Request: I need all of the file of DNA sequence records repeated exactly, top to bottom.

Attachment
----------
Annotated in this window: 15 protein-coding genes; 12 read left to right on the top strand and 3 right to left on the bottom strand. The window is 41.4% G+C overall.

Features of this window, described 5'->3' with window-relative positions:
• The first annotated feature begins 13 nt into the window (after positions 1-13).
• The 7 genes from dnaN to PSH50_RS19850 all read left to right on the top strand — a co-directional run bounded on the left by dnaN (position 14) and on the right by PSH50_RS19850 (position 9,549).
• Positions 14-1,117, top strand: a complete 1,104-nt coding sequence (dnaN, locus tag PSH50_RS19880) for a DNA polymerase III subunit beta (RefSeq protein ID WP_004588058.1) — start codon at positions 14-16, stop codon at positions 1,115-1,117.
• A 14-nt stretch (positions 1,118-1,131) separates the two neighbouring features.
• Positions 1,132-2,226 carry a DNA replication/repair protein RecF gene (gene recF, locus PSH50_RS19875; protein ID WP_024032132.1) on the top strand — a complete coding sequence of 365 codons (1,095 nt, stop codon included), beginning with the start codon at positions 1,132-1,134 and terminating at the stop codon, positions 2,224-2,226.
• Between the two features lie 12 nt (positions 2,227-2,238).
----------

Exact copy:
Annotated in this window: 15 protein-coding genes; 12 read left to right on the top strand and 3 right to left on the bottom strand. The window is 41.4% G+C overall.

Features of this window, described 5'->3' with window-relative positions:
• The first annotated feature begins 13 nt into the window (after positions 1-13).
• The 7 genes from dnaN to PSH50_RS19850 all read left to right on the top strand — a co-directional run bounded on the left by dnaN (position 14) and on the right by PSH50_RS19850 (position 9,549).
• Positions 14-1,117, top strand: a complete 1,104-nt coding sequence (dnaN, locus tag PSH50_RS19880) for a DNA polymerase III subunit beta (RefSeq protein ID WP_004588058.1) — start codon at positions 14-16, stop codon at positions 1,115-1,117.
• A 14-nt stretch (positions 1,118-1,131) separates the two neighbouring features.
• Positions 1,132-2,226 carry a DNA replication/repair protein RecF gene (gene recF, locus PSH50_RS19875; protein ID WP_024032132.1) on the top strand — a complete coding sequence of 365 codons (1,095 nt, stop codon included), beginning with the start codon at positions 1,132-1,134 and terminating at the stop codon, positions 2,224-2,226.
• Between the two features lie 12 nt (positions 2,227-2,238).